At that price, Stricker noted, “within about a year you have reached the total investment that the automotive industry has made in hydrogen fuel cell vehicles ever. And that’s a vehicle that uses no petroleum, zero emissions. It’s a lot of money and it takes away a lot of resources that could be used potentially more effectively.”

Along with the steep price tag, Stricker believes we don’t have enough ethanol or the capacity to produce it at the levels we would need. He also said the timeline just doesn’t match up — with the first requirements needing to be phased in for 2014 model vehicles, which Toyota and the rest of the industry finished the plans for a couple years ago.

Lawmakers and advocates have said the main purpose of the mandate would be to give consumers choices at a time when gas prices are high and will continue to be volatile.

“As any driver who has recently filled up their tank knows, gas prices are simply unsustainable,” said Open Fuel Standard bill co-sponsor U.S. Rep. Steve Israel (D-N.Y.), when the bill was introduced. “By requiring auto companies to convert their fleets to flex fuel vehicles, we will be giving consumers the choices they deserve.”

Consumers do seem to like the idea of renewable fuels, with 75 percent recently polled by the Renewable Fuels Association saying they would support requiring automakers to build cars to run on fuel sources other than oil. Whether or not consumers would actually buy renewable fuels for their cars is up for debate. Sticker said no — and brought evidence to back it up. Giving the example of Minnesota — the state with the most number of E85 stations and a significant number of flex fuel cars — Stricker’s data showed that on average the use of E85 per flex fuel vehicle was only 10.3 gallons last year.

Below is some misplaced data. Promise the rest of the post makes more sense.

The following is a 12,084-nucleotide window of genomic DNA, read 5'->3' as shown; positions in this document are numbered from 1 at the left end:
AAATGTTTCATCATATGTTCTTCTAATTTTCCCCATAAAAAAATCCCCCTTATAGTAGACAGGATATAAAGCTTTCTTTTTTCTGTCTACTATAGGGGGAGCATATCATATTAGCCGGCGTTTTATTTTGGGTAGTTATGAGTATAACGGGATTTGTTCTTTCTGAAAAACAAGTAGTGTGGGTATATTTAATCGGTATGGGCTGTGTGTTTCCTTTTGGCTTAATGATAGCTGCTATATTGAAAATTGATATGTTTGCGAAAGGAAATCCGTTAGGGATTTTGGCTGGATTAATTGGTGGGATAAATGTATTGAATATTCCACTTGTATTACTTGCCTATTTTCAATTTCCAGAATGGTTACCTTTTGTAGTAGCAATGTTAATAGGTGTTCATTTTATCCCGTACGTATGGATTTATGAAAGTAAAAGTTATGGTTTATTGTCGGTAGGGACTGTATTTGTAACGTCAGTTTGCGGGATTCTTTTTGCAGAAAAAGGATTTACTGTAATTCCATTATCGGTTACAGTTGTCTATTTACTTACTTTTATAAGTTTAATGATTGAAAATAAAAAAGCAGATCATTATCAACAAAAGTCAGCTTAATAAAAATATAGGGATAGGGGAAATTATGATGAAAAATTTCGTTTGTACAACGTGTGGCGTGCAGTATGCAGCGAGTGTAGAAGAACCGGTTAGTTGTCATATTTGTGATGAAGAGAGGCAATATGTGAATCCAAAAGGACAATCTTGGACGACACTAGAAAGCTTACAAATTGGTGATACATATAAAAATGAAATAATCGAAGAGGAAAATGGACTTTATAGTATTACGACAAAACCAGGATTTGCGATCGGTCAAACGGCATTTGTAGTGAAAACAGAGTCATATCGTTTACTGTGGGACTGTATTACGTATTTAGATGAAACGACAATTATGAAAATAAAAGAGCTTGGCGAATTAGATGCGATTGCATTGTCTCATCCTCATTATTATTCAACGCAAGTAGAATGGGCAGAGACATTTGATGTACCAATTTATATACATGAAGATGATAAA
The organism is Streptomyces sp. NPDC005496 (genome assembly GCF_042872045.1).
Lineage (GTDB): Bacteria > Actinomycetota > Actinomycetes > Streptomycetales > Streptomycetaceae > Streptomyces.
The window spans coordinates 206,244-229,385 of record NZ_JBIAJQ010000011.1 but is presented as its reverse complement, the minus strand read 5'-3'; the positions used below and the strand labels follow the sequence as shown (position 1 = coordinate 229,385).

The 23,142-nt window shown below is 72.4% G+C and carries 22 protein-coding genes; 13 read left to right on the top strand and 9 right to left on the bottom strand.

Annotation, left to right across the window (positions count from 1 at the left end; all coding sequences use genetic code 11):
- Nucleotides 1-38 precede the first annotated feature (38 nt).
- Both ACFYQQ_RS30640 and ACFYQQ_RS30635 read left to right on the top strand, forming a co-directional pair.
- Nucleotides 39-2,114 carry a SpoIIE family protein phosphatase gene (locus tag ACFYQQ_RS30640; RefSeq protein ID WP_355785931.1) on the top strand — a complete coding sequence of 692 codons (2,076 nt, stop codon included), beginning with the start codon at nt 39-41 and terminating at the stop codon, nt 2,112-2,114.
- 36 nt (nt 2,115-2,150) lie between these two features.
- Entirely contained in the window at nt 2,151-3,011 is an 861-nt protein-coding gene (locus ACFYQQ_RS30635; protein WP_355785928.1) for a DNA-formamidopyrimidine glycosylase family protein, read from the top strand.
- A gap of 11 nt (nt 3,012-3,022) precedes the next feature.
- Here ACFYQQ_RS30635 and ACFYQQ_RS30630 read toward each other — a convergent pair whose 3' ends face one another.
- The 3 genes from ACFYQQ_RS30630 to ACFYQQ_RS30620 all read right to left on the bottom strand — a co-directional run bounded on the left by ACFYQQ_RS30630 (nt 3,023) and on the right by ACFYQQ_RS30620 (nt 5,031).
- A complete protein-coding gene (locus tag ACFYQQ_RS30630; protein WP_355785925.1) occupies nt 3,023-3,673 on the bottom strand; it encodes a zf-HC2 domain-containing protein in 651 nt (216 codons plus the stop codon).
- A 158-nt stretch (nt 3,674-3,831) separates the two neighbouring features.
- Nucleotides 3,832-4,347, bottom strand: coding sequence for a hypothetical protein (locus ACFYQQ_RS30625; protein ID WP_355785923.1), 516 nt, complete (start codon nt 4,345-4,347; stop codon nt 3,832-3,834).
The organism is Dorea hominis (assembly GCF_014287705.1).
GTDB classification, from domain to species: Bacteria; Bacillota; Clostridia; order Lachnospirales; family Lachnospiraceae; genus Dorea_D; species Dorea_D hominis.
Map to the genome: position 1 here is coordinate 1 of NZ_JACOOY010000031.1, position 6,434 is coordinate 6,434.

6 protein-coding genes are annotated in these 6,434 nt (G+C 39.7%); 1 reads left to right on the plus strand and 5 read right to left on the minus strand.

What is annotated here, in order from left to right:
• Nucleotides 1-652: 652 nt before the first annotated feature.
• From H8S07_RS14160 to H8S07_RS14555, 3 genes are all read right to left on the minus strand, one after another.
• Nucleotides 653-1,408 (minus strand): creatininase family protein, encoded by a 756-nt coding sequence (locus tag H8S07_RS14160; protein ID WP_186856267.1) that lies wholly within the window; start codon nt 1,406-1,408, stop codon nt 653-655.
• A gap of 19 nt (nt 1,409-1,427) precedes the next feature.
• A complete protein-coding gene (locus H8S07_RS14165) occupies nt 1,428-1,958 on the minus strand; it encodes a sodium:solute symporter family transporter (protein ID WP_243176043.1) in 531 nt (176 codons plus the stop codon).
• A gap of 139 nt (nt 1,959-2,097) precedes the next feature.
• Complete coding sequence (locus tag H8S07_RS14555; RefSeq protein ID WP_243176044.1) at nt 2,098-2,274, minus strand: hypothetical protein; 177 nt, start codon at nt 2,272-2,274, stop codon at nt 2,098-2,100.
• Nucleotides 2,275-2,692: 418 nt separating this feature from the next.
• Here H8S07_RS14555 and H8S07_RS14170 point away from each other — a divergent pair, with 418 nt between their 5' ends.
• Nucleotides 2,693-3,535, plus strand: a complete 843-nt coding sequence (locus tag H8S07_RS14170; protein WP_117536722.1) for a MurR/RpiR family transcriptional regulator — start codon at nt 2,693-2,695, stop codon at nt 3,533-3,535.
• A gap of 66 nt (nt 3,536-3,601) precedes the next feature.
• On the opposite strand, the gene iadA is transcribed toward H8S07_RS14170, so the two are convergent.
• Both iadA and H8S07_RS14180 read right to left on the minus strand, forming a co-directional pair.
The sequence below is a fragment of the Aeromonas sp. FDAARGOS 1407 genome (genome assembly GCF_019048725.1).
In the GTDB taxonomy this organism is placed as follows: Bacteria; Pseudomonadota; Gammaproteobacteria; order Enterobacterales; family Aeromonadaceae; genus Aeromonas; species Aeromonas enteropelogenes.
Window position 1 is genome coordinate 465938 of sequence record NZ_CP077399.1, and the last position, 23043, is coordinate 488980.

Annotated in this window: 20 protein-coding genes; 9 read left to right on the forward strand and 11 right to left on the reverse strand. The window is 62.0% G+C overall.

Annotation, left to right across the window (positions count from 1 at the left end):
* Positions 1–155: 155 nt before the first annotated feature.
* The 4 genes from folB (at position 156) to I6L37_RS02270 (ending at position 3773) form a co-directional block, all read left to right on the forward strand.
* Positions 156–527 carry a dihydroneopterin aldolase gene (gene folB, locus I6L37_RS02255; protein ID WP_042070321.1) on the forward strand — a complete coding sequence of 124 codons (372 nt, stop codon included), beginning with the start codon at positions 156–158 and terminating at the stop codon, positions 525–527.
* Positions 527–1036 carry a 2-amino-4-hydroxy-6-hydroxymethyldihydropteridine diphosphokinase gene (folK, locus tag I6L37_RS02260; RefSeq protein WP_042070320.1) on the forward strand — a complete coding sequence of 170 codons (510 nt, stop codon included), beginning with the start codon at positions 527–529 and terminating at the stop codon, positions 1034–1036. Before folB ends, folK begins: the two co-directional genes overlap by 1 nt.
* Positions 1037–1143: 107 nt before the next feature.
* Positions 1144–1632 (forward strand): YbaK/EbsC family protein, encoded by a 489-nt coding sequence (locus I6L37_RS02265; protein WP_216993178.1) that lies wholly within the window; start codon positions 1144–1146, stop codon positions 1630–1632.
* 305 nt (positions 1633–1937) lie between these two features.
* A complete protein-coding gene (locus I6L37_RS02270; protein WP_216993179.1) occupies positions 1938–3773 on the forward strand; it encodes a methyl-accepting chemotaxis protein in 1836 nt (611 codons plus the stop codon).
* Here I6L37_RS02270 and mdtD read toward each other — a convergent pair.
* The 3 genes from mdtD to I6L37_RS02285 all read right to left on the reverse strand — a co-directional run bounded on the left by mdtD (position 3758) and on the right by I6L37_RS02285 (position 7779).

“This is what the real world has told us. Even when the vehicles are available, and the fuels are available, people don’t buy it. And I think the reason is pretty simple. It’s not a good deal for the customers.” Stricker said. “It’s still more expensive than gasoline, even with relatively high gasoline prices.”

What Americans are buying, and in record numbers, are hybrids. Last month, hybrid and electric vehicles saw their greatest share yet of the U.S. auto market. Toyota’s Prius was the runaway bestseller, with the Toyota Camry hybrid coming in second.

Stricker sees these as a better deal, and said focusing on more-efficient vehicles is the number one thing automakers can do to reduce oil consumption and the greenhouse gases that go with it — rather than focusing on solutions that technology could make obsolete before they get implemented.

A lot of past plans, he noted, didn’t pan out “because there wasn’t much thought put into how to bridge that chasm between ‘this is what I think I want in the future’ and ‘this is the bin of technology that I see available today’.”


Topics: Automobiles, Biofuels, Emissions, Energy, Fuel cells, Greenhouse gases, Hydrogen fuel, Joint Program on the Science and Policy of Global Change, MIT Energy Initiative (MITEI), Special events and guest speakers